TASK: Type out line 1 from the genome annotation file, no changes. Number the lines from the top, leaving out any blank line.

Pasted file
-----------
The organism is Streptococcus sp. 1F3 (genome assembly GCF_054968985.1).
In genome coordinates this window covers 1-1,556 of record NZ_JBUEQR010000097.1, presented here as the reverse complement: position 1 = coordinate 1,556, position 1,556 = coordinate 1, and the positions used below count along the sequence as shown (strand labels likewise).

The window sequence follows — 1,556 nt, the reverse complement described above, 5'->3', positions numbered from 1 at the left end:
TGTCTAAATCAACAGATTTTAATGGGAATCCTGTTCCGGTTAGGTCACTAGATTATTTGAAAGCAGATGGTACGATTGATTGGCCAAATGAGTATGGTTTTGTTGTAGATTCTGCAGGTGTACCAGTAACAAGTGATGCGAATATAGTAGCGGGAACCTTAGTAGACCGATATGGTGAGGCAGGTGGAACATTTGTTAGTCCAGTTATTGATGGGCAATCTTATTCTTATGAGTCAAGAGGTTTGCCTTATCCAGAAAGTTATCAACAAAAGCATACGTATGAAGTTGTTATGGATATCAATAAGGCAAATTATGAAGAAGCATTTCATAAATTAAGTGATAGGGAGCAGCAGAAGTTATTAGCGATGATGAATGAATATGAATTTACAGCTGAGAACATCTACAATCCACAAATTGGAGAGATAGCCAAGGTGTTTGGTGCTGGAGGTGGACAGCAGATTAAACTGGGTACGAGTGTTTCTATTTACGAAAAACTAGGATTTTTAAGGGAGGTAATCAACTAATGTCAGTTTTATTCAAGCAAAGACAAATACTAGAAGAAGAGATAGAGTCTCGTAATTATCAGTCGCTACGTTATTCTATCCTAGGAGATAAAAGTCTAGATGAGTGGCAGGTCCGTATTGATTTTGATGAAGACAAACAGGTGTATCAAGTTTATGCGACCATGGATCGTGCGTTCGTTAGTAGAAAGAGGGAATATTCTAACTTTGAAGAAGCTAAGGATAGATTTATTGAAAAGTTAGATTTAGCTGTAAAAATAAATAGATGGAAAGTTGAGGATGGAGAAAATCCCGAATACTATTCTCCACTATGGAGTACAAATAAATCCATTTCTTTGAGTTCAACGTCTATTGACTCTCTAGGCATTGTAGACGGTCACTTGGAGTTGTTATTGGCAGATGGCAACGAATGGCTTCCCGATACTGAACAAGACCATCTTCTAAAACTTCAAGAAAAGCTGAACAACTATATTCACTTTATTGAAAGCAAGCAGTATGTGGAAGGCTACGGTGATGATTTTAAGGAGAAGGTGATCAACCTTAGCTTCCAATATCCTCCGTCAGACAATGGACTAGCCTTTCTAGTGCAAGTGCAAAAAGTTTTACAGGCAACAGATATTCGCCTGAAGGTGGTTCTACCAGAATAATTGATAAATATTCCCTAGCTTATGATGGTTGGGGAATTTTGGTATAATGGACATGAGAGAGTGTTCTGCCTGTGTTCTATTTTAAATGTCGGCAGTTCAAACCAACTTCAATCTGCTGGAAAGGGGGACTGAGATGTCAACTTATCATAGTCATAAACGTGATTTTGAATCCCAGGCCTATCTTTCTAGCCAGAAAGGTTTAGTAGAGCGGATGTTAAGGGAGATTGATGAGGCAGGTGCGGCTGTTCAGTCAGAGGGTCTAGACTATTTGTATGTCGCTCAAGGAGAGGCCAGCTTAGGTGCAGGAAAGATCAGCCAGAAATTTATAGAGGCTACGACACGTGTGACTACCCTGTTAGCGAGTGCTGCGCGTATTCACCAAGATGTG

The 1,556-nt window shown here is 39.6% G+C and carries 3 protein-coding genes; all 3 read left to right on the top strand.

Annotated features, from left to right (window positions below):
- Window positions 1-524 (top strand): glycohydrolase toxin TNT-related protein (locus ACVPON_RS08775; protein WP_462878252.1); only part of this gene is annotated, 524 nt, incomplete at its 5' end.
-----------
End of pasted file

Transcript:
The organism is Streptococcus sp. 1F3 (genome assembly GCF_054968985.1).